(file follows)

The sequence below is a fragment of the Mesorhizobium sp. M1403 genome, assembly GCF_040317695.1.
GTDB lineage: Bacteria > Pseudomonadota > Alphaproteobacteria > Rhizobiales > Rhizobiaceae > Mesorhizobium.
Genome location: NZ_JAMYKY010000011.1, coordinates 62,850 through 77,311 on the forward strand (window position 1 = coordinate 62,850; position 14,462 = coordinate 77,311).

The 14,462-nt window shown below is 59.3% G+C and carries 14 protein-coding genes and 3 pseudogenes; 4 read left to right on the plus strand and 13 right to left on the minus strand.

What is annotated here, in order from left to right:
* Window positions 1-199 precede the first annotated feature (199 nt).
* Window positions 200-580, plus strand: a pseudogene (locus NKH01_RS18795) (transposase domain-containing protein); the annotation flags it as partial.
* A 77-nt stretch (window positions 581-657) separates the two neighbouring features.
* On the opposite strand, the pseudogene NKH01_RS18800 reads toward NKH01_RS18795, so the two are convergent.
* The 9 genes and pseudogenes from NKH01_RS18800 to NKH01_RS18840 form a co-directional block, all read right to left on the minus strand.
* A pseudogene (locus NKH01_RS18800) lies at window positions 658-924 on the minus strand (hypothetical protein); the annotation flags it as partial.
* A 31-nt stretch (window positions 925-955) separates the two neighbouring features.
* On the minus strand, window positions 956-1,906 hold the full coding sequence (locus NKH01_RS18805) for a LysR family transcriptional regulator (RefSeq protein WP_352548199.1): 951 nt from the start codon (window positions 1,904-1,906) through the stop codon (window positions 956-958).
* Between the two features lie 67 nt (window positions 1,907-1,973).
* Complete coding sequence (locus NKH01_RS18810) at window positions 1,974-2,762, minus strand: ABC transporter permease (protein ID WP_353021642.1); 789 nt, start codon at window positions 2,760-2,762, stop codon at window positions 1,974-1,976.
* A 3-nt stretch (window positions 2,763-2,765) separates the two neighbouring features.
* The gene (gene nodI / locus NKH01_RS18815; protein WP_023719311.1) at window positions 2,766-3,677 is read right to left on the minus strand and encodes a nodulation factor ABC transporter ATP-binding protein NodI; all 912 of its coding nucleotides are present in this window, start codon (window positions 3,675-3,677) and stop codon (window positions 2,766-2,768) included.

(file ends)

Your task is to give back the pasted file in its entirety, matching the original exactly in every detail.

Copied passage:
The sequence below is a fragment of the Mesorhizobium sp. M1403 genome, assembly GCF_040317695.1.
GTDB lineage: Bacteria > Pseudomonadota > Alphaproteobacteria > Rhizobiales > Rhizobiaceae > Mesorhizobium.
Genome location: NZ_JAMYKY010000011.1, coordinates 62,850 through 77,311 on the forward strand (window position 1 = coordinate 62,850; position 14,462 = coordinate 77,311).

The 14,462-nt window shown below is 59.3% G+C and carries 14 protein-coding genes and 3 pseudogenes; 4 read left to right on the plus strand and 13 right to left on the minus strand.

What is annotated here, in order from left to right:
* Window positions 1-199 precede the first annotated feature (199 nt).
* Window positions 200-580, plus strand: a pseudogene (locus NKH01_RS18795) (transposase domain-containing protein); the annotation flags it as partial.
* A 77-nt stretch (window positions 581-657) separates the two neighbouring features.
* On the opposite strand, the pseudogene NKH01_RS18800 reads toward NKH01_RS18795, so the two are convergent.
* The 9 genes and pseudogenes from NKH01_RS18800 to NKH01_RS18840 form a co-directional block, all read right to left on the minus strand.
* A pseudogene (locus NKH01_RS18800) lies at window positions 658-924 on the minus strand (hypothetical protein); the annotation flags it as partial.
* A 31-nt stretch (window positions 925-955) separates the two neighbouring features.
* On the minus strand, window positions 956-1,906 hold the full coding sequence (locus NKH01_RS18805) for a LysR family transcriptional regulator (RefSeq protein WP_352548199.1): 951 nt from the start codon (window positions 1,904-1,906) through the stop codon (window positions 956-958).
* Between the two features lie 67 nt (window positions 1,907-1,973).
* Complete coding sequence (locus NKH01_RS18810) at window positions 1,974-2,762, minus strand: ABC transporter permease (protein ID WP_353021642.1); 789 nt, start codon at window positions 2,760-2,762, stop codon at window positions 1,974-1,976.
* A 3-nt stretch (window positions 2,763-2,765) separates the two neighbouring features.
* The gene (gene nodI / locus NKH01_RS18815; protein WP_023719311.1) at window positions 2,766-3,677 is read right to left on the minus strand and encodes a nodulation factor ABC transporter ATP-binding protein NodI; all 912 of its coding nucleotides are present in this window, start codon (window positions 3,675-3,677) and stop codon (window positions 2,766-2,768) included.